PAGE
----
Kant can't cant Kant's cant of "can't"s.
Suppose that Kant was almost right about the necessity of something (he says space-time) for the notion of experience to be possible. But he was right only in the least of ways.
It is not that space and time are necessary precursors for the possibility of experience.
In fact many of the relations we learn seem to defy space and time locality in terms of their apparent causal effects. I honestly don't know what he or Hume would have said in reaction to the magic that is Phillips Hue lights.
Regardless, lets say he was right in that least of ways that...there is a something that is a necessary precursor for experience. That something carries a signal that can be deciphered by virtue of the way that signal works in the interactions that define it.
We have some minimally interacting features (e.g., sight, hearing, taste, scent, touch, heat etc.) that contribute relatively little noise locally, but can transmit that signal then quite globally, but in a systematic way.
But we don't need to postulate what it is that that signal exists in merely that it exists and that we have some kind of reliable measure for the signal regardless of its precise positioning in all of the possible aspects of existence. And just like scientific research programmes that really never make any progress, eventually they are abandoned, so could be said for senses. And of course, you have many more senses that your senses depend on to properly work(e.g., your brain senses which parts of it needs more blood, your endocrine system senses when you have low or high blood sugar, caffeine interrupts sensors that will be activated by adenosine diphosphate which is the product of respiration(in the chemical sense) as long as the ATP goes through that secondary loop for digesting the sugar aerobically) that you simply could not possibly be aware of at all the times it needs to be under control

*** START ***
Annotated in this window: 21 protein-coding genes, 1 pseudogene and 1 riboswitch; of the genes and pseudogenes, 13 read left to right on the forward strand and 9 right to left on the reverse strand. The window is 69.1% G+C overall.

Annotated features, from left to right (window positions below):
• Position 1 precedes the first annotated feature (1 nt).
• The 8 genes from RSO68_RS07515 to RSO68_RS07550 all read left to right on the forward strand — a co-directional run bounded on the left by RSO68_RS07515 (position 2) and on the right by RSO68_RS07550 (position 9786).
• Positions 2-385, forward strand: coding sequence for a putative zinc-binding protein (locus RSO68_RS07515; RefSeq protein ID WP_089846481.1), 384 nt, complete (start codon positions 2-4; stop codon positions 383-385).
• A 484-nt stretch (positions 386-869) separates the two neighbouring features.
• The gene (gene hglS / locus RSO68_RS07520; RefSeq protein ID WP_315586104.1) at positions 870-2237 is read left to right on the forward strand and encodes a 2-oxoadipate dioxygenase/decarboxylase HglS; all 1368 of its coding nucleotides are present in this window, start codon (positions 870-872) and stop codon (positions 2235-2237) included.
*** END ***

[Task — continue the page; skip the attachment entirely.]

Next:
So does that mean that one of the dimensions of our existence is caffeineness? Or perhaps better put would be caffeine bioavailability? But is that as fundamental a dimension and space and time? I think in a sense it could be, even if we can discribe some aspects of what it does at a lower level in other dimensions, it has non local effects that seem intuitively much more meaningful than just the low level effects. Or it's not, whatever. It doesn't matter.
The key is not which dimensions are real or aren't. The key is that there are dimensions to be measured that we can expect reliable measures about. That actually is a precursor to the belief in the feasibility of measurement.
So in other words Kant had the right idea, he was not being hypocritical, however he was being overly confident and disciplinarily technical and making claims about what is and what isn't possible without any evidence to back up his claim. And indeed, if you were to be able to understand his words, you are evidence against his claim, since information just spread in a way that is not easily described in terms of space and time, but description might be possible in terms of the idea dimension or something like a generalized semantic dimension of meaning as meaning.
In any case, in order for Kant to be able to say anything he has to deny some of the basic pieces of constraint on his own hypotheses, unless he wants to believe some bizarrely specific functions that describe relations among space and time.
I know there is a way to save Kant's argument. I just am trying to demonstrate that it could be worthwhile to engage less strict assumptions that at the very least include the possibility of Kant being right but allow for greater flexibility of measure.